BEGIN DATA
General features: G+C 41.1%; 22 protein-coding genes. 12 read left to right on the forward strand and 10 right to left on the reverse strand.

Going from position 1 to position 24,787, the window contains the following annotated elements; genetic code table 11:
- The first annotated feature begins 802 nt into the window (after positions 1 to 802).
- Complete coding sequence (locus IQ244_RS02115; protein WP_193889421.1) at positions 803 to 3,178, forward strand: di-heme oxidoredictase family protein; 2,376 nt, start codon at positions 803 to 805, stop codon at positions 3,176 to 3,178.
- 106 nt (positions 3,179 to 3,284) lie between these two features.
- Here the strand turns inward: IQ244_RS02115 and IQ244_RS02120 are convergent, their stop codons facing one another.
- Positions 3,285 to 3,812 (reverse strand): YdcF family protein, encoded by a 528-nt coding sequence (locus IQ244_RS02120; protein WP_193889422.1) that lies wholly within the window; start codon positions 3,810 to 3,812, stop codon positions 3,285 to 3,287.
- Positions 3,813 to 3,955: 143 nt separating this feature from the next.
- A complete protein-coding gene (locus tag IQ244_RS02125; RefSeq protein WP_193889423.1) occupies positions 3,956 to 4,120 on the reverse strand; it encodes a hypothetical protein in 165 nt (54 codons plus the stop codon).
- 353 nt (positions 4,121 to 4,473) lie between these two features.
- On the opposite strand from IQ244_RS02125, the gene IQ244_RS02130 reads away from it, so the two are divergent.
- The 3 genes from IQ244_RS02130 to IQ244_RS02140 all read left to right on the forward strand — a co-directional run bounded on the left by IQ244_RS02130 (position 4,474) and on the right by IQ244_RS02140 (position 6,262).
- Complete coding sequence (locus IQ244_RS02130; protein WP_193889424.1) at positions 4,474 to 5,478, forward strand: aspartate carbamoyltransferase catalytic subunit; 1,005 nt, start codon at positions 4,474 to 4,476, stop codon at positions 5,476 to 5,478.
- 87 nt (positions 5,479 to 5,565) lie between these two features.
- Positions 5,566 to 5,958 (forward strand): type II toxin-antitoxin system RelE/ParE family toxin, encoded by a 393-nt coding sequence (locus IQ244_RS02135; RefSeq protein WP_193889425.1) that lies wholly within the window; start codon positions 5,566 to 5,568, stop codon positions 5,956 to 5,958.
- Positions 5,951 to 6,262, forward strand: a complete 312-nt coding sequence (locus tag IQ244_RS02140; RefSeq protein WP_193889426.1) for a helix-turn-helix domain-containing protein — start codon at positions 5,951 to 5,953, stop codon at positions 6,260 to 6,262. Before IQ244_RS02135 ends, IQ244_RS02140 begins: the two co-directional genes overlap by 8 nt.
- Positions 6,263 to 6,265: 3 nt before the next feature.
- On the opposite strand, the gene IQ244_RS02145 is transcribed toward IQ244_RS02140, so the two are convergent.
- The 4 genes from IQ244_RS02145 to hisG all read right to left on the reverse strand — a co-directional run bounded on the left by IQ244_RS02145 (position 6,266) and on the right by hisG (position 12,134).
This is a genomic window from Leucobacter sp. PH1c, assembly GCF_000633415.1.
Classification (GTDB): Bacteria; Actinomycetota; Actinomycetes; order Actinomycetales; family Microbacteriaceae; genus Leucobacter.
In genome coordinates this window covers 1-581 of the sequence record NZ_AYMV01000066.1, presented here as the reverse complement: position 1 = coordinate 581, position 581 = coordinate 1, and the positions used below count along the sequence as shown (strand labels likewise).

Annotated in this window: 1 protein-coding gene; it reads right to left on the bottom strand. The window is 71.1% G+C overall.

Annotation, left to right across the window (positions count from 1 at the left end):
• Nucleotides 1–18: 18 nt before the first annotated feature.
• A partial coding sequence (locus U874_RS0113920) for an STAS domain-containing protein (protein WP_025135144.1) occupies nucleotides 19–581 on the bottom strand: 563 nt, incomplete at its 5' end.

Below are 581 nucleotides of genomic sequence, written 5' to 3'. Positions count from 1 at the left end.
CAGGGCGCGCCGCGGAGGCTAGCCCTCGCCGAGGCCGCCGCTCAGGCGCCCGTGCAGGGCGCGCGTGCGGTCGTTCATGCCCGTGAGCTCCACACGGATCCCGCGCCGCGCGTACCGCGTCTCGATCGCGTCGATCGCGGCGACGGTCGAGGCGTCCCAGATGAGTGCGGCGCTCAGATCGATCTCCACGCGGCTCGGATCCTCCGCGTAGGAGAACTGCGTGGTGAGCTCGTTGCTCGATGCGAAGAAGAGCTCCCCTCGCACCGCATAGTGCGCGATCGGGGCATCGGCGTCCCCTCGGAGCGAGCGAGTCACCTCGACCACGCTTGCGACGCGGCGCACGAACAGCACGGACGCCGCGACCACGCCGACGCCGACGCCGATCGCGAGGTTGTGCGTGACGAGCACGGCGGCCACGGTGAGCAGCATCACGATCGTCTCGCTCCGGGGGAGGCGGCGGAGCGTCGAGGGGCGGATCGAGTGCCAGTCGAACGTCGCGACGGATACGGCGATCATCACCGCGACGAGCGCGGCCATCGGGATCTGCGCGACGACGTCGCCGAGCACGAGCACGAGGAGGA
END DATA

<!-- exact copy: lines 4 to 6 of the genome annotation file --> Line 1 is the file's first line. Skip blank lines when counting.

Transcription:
- Complete coding sequence (locus IQ244_RS02115; protein WP_193889421.1) at positions 803 to 3,178, forward strand: di-heme oxidoredictase family protein; 2,376 nt, start codon at positions 803 to 805, stop codon at positions 3,176 to 3,178.
- 106 nt (positions 3,179 to 3,284) lie between these two features.
- Here the strand turns inward: IQ244_RS02115 and IQ244_RS02120 are convergent, their stop codons facing one another.